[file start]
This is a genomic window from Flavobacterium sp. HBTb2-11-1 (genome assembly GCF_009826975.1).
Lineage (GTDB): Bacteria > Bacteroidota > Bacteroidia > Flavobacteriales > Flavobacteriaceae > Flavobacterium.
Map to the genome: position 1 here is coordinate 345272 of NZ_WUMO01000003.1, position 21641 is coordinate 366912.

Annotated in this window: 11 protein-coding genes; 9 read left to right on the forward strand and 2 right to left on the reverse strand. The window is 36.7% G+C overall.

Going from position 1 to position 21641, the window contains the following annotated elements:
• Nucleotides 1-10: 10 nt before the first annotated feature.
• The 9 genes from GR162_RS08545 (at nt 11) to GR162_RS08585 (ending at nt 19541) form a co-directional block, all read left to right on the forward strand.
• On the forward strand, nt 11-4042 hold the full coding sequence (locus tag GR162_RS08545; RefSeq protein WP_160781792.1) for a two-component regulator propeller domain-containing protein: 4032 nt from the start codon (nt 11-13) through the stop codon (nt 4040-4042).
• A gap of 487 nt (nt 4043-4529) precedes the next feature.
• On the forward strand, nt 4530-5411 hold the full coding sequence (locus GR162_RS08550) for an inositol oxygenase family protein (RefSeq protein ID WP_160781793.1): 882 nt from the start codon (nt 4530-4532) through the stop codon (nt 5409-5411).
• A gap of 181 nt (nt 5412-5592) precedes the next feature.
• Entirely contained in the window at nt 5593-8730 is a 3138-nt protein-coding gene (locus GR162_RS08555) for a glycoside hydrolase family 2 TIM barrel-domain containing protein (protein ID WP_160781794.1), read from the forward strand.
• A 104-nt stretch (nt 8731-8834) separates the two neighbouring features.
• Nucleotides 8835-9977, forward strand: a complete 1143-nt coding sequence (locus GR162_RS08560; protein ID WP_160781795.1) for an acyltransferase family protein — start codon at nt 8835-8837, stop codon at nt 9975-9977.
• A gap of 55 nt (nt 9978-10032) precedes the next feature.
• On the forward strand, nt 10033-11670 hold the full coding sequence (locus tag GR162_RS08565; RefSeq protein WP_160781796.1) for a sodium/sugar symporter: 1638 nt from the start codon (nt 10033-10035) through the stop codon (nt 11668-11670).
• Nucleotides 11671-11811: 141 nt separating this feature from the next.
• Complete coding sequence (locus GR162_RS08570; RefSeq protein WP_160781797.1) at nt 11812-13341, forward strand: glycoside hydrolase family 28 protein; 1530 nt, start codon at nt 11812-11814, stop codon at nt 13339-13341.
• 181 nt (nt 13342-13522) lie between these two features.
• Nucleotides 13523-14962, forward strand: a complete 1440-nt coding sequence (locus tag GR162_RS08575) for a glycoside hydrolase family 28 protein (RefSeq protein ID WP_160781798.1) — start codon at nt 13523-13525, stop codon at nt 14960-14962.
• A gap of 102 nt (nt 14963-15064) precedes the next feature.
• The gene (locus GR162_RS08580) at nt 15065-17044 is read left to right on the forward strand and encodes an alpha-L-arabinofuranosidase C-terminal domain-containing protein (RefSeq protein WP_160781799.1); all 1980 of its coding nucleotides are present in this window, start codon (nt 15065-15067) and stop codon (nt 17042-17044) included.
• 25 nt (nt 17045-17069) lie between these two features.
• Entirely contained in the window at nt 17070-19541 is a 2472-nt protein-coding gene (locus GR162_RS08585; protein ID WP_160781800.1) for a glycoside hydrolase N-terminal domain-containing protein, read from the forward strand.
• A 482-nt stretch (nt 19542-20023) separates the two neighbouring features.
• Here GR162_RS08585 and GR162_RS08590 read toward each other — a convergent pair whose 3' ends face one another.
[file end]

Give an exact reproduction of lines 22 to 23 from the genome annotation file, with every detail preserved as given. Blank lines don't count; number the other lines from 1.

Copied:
• The gene (locus GR162_RS08580) at nt 15065-17044 is read left to right on the forward strand and encodes an alpha-L-arabinofuranosidase C-terminal domain-containing protein (RefSeq protein WP_160781799.1); all 1980 of its coding nucleotides are present in this window, start codon (nt 15065-15067) and stop codon (nt 17042-17044) included.
• 25 nt (nt 17045-17069) lie between these two features.